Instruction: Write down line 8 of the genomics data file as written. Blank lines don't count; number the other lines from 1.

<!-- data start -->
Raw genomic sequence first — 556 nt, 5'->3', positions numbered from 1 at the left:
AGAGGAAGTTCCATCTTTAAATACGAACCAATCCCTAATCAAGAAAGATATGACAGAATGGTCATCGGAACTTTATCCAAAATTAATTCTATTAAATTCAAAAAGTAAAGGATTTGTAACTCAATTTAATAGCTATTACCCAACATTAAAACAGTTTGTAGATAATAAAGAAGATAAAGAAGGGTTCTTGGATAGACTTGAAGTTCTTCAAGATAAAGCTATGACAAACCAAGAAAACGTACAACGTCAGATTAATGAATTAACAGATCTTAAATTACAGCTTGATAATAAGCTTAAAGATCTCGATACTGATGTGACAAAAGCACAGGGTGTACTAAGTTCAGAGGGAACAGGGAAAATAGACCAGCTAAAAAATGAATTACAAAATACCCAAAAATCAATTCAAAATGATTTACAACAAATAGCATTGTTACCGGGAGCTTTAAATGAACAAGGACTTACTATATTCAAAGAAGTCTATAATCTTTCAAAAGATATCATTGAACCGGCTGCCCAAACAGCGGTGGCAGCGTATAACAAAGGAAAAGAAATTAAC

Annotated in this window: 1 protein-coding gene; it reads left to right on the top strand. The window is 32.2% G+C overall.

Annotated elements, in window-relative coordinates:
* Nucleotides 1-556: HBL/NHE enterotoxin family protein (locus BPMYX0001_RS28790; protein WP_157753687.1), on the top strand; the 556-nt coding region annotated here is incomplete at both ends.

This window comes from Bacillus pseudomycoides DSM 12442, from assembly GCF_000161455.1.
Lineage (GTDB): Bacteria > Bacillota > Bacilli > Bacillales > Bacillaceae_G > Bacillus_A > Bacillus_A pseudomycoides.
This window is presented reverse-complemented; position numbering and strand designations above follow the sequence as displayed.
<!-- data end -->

This window is presented reverse-complemented; position numbering and strand designations above follow the sequence as displayed.